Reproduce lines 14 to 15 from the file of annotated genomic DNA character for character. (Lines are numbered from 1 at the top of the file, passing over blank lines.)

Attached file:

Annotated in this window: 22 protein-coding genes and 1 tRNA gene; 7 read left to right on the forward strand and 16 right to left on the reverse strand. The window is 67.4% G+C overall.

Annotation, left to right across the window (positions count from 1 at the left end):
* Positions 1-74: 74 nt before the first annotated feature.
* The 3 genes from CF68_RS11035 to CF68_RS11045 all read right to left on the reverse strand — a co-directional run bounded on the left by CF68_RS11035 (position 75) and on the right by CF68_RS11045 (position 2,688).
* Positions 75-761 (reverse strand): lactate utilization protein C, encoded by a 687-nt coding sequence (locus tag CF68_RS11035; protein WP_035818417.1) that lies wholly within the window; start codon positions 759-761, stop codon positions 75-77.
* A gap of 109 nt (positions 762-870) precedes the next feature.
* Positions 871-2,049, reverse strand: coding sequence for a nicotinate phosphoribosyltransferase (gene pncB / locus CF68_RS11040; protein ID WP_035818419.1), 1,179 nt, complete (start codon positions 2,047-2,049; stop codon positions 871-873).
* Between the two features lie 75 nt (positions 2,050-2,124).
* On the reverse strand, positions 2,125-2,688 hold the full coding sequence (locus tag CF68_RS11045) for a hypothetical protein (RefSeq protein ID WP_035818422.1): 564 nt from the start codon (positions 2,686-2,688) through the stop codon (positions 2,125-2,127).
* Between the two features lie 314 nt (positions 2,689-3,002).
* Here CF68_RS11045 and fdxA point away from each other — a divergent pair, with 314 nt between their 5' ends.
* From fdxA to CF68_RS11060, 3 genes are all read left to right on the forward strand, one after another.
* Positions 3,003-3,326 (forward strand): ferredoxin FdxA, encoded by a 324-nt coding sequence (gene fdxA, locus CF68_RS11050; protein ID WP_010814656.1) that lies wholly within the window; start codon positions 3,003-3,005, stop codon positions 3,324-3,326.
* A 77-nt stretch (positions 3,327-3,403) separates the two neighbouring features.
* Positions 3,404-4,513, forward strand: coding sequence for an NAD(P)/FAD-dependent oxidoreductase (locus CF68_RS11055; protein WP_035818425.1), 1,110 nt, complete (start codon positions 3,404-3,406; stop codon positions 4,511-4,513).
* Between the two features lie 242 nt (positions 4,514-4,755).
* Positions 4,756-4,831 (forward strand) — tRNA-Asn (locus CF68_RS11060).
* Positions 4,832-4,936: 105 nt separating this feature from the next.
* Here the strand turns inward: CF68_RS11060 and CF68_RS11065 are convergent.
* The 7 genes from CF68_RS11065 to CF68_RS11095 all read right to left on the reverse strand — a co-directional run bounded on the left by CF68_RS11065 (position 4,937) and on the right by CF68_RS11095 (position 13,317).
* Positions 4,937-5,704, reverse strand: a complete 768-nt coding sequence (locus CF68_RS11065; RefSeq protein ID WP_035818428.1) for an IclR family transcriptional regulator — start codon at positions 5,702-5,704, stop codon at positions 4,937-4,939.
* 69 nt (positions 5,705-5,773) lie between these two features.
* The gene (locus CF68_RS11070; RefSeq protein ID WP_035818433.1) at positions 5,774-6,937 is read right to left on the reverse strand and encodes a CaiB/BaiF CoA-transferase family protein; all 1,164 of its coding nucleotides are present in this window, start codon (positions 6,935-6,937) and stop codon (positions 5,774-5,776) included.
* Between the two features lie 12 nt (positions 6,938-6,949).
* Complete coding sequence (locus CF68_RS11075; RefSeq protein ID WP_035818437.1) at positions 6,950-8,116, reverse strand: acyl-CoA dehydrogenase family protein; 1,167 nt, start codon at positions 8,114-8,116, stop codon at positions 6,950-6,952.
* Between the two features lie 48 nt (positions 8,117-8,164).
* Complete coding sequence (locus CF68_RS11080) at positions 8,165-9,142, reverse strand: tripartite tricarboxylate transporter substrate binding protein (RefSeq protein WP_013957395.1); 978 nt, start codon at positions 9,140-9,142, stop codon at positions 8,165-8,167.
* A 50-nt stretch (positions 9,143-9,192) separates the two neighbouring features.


* A 77-nt stretch (positions 3,327-3,403) separates the two neighbouring features.
* Positions 3,404-4,513, forward strand: coding sequence for an NAD(P)/FAD-dependent oxidoreductase (locus CF68_RS11055; protein WP_035818425.1), 1,110 nt, complete (start codon positions 3,404-3,406; stop codon positions 4,511-4,513).